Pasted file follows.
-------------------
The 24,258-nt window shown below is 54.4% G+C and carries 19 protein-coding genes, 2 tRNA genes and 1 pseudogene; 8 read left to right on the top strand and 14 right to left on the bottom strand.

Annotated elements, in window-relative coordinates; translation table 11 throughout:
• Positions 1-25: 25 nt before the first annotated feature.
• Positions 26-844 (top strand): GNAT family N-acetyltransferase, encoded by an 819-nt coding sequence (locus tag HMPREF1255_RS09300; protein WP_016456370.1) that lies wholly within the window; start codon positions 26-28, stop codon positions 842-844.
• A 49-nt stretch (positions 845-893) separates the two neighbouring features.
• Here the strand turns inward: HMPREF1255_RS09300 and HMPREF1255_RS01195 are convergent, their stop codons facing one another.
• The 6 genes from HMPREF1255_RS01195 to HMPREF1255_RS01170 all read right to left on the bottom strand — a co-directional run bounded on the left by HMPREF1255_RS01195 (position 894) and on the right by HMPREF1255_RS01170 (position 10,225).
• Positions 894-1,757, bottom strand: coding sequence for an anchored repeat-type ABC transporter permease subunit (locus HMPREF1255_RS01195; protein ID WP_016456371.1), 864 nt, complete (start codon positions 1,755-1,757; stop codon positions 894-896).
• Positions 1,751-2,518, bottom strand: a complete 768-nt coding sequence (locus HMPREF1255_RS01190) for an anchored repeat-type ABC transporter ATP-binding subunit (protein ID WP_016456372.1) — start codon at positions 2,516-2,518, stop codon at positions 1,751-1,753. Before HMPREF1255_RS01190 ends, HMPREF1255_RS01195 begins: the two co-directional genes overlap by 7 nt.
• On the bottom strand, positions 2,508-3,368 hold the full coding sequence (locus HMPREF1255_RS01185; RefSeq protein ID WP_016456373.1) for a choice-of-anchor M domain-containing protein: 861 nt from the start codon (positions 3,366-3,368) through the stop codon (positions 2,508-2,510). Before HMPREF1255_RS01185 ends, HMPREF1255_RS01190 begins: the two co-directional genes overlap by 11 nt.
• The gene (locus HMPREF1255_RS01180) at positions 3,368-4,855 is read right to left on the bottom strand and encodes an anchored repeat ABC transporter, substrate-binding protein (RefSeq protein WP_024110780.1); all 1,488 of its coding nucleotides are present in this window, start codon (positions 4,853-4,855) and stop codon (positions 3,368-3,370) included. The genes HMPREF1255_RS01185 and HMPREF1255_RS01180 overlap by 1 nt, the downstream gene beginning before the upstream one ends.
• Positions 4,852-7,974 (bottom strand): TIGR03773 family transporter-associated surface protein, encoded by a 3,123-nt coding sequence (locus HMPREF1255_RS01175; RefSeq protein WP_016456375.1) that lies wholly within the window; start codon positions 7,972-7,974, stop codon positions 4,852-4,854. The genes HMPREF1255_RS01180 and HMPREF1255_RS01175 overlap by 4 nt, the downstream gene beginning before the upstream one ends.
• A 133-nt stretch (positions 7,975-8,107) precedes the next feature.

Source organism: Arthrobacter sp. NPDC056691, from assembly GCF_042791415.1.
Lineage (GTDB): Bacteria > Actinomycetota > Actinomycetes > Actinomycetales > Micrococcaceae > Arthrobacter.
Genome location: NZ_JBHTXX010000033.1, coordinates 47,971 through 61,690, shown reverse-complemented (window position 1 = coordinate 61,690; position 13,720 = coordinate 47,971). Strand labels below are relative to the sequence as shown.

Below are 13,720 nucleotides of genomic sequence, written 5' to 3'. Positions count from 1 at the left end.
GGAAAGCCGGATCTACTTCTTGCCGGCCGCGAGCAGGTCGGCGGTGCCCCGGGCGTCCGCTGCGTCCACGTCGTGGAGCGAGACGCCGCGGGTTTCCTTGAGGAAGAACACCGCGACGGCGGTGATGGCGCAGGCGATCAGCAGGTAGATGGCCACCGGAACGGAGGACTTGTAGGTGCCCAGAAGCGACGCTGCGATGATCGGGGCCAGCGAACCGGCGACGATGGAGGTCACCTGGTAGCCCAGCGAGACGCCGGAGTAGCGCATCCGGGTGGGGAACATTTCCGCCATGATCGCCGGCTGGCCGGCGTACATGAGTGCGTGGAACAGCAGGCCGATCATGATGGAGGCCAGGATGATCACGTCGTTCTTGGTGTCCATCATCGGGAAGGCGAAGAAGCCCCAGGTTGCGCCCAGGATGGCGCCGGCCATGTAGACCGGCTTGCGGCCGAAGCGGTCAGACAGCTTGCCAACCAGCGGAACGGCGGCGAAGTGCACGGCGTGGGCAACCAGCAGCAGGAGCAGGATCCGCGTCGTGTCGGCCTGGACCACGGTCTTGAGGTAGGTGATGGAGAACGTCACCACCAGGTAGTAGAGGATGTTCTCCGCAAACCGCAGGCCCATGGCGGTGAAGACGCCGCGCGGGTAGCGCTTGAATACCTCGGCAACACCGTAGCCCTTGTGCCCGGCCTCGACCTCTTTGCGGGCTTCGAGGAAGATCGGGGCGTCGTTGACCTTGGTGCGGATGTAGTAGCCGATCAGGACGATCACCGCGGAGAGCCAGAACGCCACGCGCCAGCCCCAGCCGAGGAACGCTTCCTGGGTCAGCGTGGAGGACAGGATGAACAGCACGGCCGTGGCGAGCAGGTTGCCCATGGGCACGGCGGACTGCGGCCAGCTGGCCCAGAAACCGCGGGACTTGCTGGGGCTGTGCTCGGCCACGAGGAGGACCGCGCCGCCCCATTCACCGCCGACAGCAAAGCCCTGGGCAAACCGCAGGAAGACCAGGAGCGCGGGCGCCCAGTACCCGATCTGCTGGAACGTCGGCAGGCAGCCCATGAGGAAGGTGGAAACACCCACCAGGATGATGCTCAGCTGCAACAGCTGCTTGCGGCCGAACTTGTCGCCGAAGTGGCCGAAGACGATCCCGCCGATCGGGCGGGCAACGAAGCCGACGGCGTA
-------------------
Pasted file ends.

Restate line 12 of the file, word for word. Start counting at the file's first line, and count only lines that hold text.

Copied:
• Positions 4,852-7,974 (bottom strand): TIGR03773 family transporter-associated surface protein, encoded by a 3,123-nt coding sequence (locus HMPREF1255_RS01175; RefSeq protein WP_016456375.1) that lies wholly within the window; start codon positions 7,972-7,974, stop codon positions 4,852-4,854. The genes HMPREF1255_RS01180 and HMPREF1255_RS01175 overlap by 4 nt, the downstream gene beginning before the upstream one ends.